Ficus retusa (PROSEA)
Ficus retusa L.
- Protologue: Moraceae
Ficus truncata Miq.
- Malaysia: ara jejawi (Peninsular)
- Philippines: balete (Tagalog), marabutan (Bagobo).
From India and southern China, throughout South-East Asia, to Australia and New Caledonia.
The latex has been used to produce rubber, although three quarters of the latex is resin. The powdered adventitious roots are used in Peninsular Malaysia to treat toothache. In India roots and leaves are applied to wounds and bruises, bark and leaves for headache, juice from the leaves externally for colic and juice from the bark internally for liver disease.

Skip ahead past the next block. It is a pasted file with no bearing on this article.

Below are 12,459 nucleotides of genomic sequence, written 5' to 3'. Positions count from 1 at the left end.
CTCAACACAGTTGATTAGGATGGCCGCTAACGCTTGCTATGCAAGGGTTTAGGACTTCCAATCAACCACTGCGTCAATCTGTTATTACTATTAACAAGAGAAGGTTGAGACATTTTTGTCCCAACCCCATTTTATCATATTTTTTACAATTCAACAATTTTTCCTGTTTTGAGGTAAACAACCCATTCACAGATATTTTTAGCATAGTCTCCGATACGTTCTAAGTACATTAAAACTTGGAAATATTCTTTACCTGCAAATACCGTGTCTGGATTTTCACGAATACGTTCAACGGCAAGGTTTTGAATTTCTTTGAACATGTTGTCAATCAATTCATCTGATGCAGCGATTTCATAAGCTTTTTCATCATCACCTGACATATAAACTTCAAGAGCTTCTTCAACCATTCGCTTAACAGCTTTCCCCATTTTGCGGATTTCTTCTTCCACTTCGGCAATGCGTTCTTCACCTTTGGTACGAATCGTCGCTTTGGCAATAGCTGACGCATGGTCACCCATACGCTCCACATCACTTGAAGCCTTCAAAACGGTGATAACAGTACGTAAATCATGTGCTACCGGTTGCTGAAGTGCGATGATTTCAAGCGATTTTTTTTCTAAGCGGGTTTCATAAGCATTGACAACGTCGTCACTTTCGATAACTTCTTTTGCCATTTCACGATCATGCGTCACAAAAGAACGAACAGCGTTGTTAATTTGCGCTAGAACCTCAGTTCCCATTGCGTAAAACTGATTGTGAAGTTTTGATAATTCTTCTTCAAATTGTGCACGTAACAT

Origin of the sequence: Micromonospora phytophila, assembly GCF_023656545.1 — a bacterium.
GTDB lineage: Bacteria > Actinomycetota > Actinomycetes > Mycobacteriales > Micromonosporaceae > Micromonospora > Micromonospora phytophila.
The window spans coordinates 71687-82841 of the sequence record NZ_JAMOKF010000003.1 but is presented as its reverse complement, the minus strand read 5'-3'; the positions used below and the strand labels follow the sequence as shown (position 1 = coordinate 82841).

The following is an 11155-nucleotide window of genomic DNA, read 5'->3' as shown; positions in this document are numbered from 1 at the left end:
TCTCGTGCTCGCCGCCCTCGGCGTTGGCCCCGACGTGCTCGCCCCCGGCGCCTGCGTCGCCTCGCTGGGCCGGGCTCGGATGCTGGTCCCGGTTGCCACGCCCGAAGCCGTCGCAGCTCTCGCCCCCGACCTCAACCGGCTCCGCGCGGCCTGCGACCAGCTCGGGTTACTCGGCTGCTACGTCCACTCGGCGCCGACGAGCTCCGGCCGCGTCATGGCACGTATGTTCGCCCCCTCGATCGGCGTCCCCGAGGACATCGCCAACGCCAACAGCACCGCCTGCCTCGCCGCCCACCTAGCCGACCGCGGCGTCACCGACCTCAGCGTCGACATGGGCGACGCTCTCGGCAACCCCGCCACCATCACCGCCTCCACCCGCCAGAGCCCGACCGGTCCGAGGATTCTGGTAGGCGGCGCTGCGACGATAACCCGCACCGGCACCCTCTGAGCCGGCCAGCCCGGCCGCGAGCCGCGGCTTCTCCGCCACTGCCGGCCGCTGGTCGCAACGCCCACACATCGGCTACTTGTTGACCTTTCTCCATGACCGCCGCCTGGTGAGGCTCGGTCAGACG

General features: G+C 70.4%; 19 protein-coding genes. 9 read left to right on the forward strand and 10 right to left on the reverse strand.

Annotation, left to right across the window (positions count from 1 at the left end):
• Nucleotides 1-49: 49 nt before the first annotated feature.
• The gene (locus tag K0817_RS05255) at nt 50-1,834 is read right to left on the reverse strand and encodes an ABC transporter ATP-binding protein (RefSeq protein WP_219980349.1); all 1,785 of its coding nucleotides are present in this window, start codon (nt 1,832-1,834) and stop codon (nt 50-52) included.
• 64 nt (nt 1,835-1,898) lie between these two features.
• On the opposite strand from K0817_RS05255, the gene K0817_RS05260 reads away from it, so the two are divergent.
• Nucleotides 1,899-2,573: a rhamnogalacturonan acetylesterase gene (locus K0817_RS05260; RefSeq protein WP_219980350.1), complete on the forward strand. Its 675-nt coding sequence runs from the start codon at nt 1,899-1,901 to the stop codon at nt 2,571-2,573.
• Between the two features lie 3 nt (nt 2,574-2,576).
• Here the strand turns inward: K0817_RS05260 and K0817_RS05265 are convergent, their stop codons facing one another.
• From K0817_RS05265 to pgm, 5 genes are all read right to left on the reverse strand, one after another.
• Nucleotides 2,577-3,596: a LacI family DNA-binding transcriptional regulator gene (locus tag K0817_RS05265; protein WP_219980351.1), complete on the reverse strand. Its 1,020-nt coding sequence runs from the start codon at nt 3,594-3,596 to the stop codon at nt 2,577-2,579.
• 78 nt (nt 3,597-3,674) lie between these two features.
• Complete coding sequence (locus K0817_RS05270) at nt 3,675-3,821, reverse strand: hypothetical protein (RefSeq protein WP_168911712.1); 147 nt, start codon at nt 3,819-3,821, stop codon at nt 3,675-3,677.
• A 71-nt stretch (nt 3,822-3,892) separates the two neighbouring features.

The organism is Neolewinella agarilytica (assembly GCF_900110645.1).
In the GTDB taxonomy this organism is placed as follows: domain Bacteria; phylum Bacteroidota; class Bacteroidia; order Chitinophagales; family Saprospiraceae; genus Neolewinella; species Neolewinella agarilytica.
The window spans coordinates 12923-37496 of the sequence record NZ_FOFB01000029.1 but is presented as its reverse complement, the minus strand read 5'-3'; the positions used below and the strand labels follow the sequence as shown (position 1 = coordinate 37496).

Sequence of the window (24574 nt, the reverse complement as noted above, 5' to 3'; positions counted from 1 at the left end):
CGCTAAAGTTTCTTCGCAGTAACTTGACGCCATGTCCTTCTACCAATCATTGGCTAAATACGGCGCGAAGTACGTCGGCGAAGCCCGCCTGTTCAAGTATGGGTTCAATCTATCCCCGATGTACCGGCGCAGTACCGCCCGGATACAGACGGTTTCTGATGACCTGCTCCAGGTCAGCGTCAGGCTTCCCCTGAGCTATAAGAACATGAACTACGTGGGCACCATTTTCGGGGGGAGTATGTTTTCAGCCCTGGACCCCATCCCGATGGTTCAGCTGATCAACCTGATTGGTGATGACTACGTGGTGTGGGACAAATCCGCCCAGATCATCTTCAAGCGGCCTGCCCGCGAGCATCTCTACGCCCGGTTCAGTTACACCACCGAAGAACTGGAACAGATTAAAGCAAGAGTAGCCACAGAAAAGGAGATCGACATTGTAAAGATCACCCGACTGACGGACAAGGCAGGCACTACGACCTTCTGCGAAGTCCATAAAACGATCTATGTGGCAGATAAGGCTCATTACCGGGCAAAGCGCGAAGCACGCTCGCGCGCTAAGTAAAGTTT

Tree up to 18 m tall, with aerial roots and milky latex; twigs with prominent projections of stipular rings and petiolar scars. Leaves alternate; stipules large and persistent; petiole up to 2 cm long; blade oblanceolate to narrowly obovate, 5-15 cm × 3-6 cm, base narrowed and 3-veined, apex rounded to bluntly pointed, secondary veins 5-8 pairs, all veins prominent below. Inflorescence an axillary fig, subglobose to obovoid, 1 cm in diameter, sessile, yellow-red, often in pairs and crowded. F. retusa grows in open lowland forest, brushwood and near rivers.
5, 11, 27, 36, 45.